Photographs of Environment and Community
April 19, 2005 – July 17, 2005
The University of Texas at Austin's Harry Ransom Humanities Research Center explores the concept of location with "Place: Photographs of Environment and Community."
Drawn from the Ransom Center's collections, this exhibition highlights images by 18 contemporary photographers who have captured various senses of place in their work.
More than half of the 54 photographs in this exhibition depict communities and environments in Texas, while other places range from California and Louisiana to Mexico, Holland, Vietnam and even the moon.
"Place" can be described as a space invested with deep personal or social meaning. Operating between pure portraiture and pure landscape, these photographers' imaginative responses to their subjects could be called "cultural landscapes" or "environmental portraits."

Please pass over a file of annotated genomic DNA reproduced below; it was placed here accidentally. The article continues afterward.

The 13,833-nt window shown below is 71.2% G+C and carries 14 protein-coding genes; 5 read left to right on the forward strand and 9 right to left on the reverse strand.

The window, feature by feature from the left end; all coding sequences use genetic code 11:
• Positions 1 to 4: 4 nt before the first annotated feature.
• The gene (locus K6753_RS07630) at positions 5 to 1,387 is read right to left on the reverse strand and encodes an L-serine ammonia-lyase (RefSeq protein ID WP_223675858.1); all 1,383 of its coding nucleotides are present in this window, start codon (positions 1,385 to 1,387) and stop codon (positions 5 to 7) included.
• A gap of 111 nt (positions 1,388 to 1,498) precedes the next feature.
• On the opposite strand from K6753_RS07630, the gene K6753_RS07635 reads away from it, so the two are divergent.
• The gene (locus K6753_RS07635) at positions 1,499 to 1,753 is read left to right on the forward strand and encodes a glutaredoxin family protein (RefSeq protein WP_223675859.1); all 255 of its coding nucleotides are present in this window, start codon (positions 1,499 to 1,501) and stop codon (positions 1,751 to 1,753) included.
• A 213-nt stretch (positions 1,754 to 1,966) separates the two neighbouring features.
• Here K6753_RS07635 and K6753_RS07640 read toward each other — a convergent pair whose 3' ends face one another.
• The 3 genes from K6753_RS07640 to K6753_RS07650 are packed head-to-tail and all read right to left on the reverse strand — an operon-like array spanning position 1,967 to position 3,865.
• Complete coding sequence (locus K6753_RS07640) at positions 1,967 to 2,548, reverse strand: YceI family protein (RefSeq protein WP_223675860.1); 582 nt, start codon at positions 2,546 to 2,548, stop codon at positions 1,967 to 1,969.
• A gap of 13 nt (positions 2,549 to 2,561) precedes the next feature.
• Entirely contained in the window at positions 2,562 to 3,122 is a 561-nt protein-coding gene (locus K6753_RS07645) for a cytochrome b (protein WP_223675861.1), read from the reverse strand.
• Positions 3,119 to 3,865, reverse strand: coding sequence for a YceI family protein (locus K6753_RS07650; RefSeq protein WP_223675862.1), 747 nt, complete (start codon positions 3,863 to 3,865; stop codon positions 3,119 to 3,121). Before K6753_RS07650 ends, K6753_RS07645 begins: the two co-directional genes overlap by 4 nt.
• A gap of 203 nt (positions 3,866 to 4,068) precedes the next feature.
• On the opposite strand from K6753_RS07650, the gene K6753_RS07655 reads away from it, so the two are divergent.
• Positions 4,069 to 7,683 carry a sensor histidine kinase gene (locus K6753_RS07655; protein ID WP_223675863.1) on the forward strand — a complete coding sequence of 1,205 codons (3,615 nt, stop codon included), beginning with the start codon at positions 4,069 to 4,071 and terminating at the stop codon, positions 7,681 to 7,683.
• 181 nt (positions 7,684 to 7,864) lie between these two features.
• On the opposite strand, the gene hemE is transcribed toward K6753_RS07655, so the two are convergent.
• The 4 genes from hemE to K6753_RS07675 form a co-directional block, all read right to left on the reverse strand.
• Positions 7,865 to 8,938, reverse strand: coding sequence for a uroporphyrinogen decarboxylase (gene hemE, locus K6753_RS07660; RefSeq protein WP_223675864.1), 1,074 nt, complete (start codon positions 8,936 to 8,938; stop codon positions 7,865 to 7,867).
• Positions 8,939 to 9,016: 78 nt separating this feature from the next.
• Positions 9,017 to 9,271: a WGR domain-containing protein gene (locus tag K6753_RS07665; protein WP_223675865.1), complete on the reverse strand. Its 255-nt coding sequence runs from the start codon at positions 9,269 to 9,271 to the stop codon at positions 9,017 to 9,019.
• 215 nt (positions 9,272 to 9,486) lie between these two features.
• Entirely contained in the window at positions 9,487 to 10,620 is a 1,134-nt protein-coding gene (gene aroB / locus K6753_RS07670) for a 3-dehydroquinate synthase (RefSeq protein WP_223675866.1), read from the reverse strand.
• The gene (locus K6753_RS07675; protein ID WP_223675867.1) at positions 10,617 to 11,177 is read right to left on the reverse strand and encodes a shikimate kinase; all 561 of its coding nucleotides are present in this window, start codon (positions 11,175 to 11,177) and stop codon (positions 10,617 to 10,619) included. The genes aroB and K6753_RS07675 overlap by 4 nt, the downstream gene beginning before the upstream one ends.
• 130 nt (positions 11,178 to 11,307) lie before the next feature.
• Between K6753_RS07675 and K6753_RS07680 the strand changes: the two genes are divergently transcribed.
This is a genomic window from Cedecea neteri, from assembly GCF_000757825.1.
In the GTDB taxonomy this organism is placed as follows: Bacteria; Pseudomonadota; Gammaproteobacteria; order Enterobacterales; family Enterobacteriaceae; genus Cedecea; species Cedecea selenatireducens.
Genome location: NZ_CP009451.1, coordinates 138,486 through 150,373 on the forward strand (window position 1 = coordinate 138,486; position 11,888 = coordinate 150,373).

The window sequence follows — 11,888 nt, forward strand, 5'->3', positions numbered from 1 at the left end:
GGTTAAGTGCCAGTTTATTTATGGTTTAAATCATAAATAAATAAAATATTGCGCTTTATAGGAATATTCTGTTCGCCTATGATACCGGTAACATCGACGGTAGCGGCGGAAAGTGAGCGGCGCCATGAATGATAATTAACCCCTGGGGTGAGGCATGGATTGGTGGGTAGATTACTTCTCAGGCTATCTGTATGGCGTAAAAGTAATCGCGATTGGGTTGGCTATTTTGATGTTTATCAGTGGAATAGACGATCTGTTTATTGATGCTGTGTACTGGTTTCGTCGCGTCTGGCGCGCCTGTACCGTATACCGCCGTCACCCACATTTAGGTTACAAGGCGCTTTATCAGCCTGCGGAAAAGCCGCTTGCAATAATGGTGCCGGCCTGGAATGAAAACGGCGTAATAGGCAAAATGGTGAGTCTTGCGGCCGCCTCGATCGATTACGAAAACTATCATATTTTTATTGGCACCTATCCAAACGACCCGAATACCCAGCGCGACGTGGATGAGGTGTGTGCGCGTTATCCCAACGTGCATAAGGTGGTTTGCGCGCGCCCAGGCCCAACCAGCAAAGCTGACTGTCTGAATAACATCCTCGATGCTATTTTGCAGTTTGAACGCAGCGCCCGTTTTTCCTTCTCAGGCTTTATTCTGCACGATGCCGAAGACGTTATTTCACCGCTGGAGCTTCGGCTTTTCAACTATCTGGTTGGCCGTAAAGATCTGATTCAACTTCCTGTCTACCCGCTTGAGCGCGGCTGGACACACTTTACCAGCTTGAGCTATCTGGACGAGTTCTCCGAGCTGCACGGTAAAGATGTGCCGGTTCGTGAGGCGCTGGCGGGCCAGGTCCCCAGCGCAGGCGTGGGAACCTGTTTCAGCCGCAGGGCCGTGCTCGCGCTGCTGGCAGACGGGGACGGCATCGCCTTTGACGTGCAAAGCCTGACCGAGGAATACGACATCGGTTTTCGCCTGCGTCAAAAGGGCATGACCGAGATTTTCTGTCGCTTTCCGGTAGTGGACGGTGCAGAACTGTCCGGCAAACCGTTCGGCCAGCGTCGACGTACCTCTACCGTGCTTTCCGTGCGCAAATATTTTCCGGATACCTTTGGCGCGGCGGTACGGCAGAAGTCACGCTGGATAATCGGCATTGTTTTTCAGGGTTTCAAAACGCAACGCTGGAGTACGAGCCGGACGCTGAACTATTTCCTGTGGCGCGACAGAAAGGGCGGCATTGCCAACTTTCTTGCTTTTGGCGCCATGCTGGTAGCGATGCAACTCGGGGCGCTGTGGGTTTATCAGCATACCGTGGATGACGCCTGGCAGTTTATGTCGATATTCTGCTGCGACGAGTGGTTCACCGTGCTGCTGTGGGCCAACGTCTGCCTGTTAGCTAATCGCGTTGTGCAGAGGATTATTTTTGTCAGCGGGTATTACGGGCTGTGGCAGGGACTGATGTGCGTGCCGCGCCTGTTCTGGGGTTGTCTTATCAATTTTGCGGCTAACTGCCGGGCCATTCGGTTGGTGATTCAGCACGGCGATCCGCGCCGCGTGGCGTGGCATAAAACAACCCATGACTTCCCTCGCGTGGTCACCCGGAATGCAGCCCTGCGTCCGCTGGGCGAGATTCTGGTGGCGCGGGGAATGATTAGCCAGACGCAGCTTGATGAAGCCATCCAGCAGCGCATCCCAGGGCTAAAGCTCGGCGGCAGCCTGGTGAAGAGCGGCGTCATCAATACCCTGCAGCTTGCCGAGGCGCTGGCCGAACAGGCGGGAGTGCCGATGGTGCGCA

Three predominant themes resonate through this exhibition: aspects of place within rural or urban communities, public histories and private memories, and our co-existence with the natural environment.
Some of the featured studies of Texas in this exhibition include Frank Gohlke's photographs of Wichita Falls, Rufus Lovett's images from Weeping Mary, Marla Sweeney's images from small towns throughout the state and Sarah Wilson's images from Jasper. Craig J. Barber's photographs in Vietnam, Byron Brauchli's images of Mexico and Beth Block's work in New York City are among the featured representations of place beyond regional boundaries.
"Landscape painters and photographers have long sought to capture 'a sense of place' in their works," says Curator David Coleman. "Today the concept of place has expanded to encompass a range of portraiture as well as investigations into our society's interaction with the environment. This broad theme has allowed us to present a variety of contemporary photography with styles ranging from documentary and photojournalism to art."